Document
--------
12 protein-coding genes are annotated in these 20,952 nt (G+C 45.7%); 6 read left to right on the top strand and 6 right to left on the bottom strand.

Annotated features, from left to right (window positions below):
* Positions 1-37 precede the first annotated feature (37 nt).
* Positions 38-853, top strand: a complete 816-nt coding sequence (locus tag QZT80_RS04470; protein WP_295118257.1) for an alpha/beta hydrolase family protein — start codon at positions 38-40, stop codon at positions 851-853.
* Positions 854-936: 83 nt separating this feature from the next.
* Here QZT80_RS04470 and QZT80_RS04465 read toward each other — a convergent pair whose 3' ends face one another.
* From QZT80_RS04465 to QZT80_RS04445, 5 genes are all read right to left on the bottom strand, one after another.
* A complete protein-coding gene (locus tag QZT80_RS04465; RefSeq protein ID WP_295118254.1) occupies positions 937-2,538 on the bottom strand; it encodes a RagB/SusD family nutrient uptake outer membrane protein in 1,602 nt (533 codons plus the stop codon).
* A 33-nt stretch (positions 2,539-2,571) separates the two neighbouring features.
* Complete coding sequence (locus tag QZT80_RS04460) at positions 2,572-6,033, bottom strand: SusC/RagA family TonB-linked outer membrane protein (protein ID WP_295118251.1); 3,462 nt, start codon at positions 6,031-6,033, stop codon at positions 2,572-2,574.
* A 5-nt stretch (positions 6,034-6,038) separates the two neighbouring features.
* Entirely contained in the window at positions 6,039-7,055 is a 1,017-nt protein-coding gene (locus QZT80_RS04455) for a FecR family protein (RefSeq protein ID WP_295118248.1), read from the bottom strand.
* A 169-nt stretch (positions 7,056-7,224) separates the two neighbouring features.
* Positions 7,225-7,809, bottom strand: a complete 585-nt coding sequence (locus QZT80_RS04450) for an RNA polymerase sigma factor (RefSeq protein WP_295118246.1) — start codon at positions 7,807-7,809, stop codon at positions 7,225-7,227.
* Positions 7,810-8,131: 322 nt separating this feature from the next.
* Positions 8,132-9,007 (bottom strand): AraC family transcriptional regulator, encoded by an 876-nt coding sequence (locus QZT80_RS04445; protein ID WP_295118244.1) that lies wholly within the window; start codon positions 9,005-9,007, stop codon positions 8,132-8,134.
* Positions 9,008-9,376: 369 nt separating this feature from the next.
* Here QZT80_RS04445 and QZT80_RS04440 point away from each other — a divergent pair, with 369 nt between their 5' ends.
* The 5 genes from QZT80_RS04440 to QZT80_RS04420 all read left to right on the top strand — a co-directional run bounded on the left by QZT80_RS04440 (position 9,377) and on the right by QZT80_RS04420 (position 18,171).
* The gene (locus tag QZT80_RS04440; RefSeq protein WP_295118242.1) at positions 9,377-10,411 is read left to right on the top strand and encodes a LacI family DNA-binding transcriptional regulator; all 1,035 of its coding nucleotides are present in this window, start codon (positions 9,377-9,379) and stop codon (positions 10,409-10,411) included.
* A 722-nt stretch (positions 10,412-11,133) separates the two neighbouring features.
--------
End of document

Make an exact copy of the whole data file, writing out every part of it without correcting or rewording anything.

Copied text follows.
12 protein-coding genes are annotated in these 20,952 nt (G+C 45.7%); 6 read left to right on the top strand and 6 right to left on the bottom strand.

Annotated features, from left to right (window positions below):
* Positions 1-37 precede the first annotated feature (37 nt).
* Positions 38-853, top strand: a complete 816-nt coding sequence (locus tag QZT80_RS04470; protein WP_295118257.1) for an alpha/beta hydrolase family protein — start codon at positions 38-40, stop codon at positions 851-853.
* Positions 854-936: 83 nt separating this feature from the next.
* Here QZT80_RS04470 and QZT80_RS04465 read toward each other — a convergent pair whose 3' ends face one another.
* From QZT80_RS04465 to QZT80_RS04445, 5 genes are all read right to left on the bottom strand, one after another.
* A complete protein-coding gene (locus tag QZT80_RS04465; RefSeq protein ID WP_295118254.1) occupies positions 937-2,538 on the bottom strand; it encodes a RagB/SusD family nutrient uptake outer membrane protein in 1,602 nt (533 codons plus the stop codon).
* A 33-nt stretch (positions 2,539-2,571) separates the two neighbouring features.
* Complete coding sequence (locus tag QZT80_RS04460) at positions 2,572-6,033, bottom strand: SusC/RagA family TonB-linked outer membrane protein (protein ID WP_295118251.1); 3,462 nt, start codon at positions 6,031-6,033, stop codon at positions 2,572-2,574.
* A 5-nt stretch (positions 6,034-6,038) separates the two neighbouring features.
* Entirely contained in the window at positions 6,039-7,055 is a 1,017-nt protein-coding gene (locus QZT80_RS04455) for a FecR family protein (RefSeq protein ID WP_295118248.1), read from the bottom strand.
* A 169-nt stretch (positions 7,056-7,224) separates the two neighbouring features.
* Positions 7,225-7,809, bottom strand: a complete 585-nt coding sequence (locus QZT80_RS04450) for an RNA polymerase sigma factor (RefSeq protein WP_295118246.1) — start codon at positions 7,807-7,809, stop codon at positions 7,225-7,227.
* Positions 7,810-8,131: 322 nt separating this feature from the next.
* Positions 8,132-9,007 (bottom strand): AraC family transcriptional regulator, encoded by an 876-nt coding sequence (locus QZT80_RS04445; protein ID WP_295118244.1) that lies wholly within the window; start codon positions 9,005-9,007, stop codon positions 8,132-8,134.
* Positions 9,008-9,376: 369 nt separating this feature from the next.
* Here QZT80_RS04445 and QZT80_RS04440 point away from each other — a divergent pair, with 369 nt between their 5' ends.
* The 5 genes from QZT80_RS04440 to QZT80_RS04420 all read left to right on the top strand — a co-directional run bounded on the left by QZT80_RS04440 (position 9,377) and on the right by QZT80_RS04420 (position 18,171).
* The gene (locus tag QZT80_RS04440; RefSeq protein WP_295118242.1) at positions 9,377-10,411 is read left to right on the top strand and encodes a LacI family DNA-binding transcriptional regulator; all 1,035 of its coding nucleotides are present in this window, start codon (positions 9,377-9,379) and stop codon (positions 10,409-10,411) included.
* A 722-nt stretch (positions 10,412-11,133) separates the two neighbouring features.